Interviewing After Hours
One CEO has gained attention for sending text messages to prospective hires at night and on the weekend, in search of employees "who are always thinking" about work. Will we see other companies turning to similar tests to evaluate job candidates? And would that be a good idea?
By Mark McGraw
Unfair infringement on private time or honest preview of the employee experience?
This is the question some have asked in the wake of a recent New York Times interview with Barstool Sports CEO Erika Nardini, in which she described an exercise she uses to evaluate job candidates at the New York-based sports and men's lifestyle blog.
Nardini, who told the Times that she thinks about her work "all the time," apparently likes to fire off text messages to prospective hires at odd hours -- say, 9 p.m. on a weeknight or 11 a.m. Sunday morning -- just to see how quickly she gets a reply.
The goal, naturally, is to determine how committed an individual would be if hired for a position with Barstool Sports. In theory, those who respond promptly -- Nardini says she likes to receive a response inside of three hours -- would likely be more willing to go above and beyond once on the job.
You have to give Nardini points for making her expectations clear early on in the game, and for offering applicants a true picture of what life at Barstool Sports could be like.
That said, it's also reasonable to wonder whether receiving such a text might send some talented candidates running, afraid that their work/life balance would suffer if they came to work for the company. After all, several surveys have in recent years found that many employees would actually like to think less about their jobs when they're away from the office, but feel increasingly pressured to stay connected outside of "normal" business hours.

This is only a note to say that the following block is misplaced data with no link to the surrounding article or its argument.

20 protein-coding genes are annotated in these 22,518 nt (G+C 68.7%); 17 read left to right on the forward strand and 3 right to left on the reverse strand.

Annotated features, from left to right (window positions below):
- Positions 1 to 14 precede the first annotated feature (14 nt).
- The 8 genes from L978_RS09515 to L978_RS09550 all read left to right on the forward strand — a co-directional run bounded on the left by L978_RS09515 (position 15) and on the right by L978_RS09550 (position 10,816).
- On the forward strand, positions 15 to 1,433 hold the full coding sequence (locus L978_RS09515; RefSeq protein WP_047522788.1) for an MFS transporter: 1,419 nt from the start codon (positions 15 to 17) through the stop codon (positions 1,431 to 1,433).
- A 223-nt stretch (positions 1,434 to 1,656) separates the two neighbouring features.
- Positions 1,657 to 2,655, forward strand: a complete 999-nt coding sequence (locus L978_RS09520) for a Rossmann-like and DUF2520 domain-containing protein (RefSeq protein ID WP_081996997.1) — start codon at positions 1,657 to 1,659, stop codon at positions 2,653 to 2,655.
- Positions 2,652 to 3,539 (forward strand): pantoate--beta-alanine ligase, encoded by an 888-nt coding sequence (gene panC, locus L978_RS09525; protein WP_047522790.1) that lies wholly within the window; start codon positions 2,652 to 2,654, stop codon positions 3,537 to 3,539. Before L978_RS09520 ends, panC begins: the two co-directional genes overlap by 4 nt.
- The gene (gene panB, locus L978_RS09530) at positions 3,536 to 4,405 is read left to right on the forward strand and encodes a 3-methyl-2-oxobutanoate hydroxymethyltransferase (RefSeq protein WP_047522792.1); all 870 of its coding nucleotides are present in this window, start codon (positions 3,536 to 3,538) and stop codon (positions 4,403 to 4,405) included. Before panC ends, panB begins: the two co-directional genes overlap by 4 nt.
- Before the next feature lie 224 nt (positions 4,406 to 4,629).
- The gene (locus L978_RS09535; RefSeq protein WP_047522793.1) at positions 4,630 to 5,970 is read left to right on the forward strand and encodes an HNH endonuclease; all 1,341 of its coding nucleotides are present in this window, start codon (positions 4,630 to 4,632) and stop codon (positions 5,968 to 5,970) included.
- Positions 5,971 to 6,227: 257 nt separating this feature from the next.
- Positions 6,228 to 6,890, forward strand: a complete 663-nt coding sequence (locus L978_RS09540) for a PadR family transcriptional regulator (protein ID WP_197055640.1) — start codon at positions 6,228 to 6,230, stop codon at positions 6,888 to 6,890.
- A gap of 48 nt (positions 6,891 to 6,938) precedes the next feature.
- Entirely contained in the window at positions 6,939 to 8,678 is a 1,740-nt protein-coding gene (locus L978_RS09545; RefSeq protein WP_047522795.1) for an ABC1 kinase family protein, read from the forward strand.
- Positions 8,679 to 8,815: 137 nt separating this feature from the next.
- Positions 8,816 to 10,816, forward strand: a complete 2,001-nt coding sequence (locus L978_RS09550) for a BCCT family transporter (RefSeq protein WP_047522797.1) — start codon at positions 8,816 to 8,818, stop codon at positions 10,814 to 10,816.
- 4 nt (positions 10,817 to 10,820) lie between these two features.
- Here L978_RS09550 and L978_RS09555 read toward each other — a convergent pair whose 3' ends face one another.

For her part, Nardini -- a former chief marketing officer at AOL who describes her leadership style as "punishing" -- claims she's just looking for employees who share her preoccupation with work.
"It's not that I'm going to bug you all weekend if you work for me, but I want you to be responsive," Nardini said in the Times interview. "Other people don't have to be working all the time. But I want people who are always thinking."
Nardini certainly isn't the first corporate leader to try something a little unconventional to get a sense of how well a candidate's work style and personality might mesh with the job and the organization.
Google, for example, has a history of throwing curveballs at applicants, such as asking aspiring Googlers what song they would choose to be played when they walk into a room. Intel has reportedly asked would-be hardware engineers how they would design a spice rack for the blind.
This type of query, however, is typically incorporated into an actual job interview being conducted at a designated time when an interviewee has consented to field all sorts of questions, odd or otherwise. But, unsolicited, after-hours text messages encroach on the recipient's personal life, which raises questions about what might come next. Will we see more employers adopt similar hiring "tests" in the quest to gain insight into how a potential employee thinks?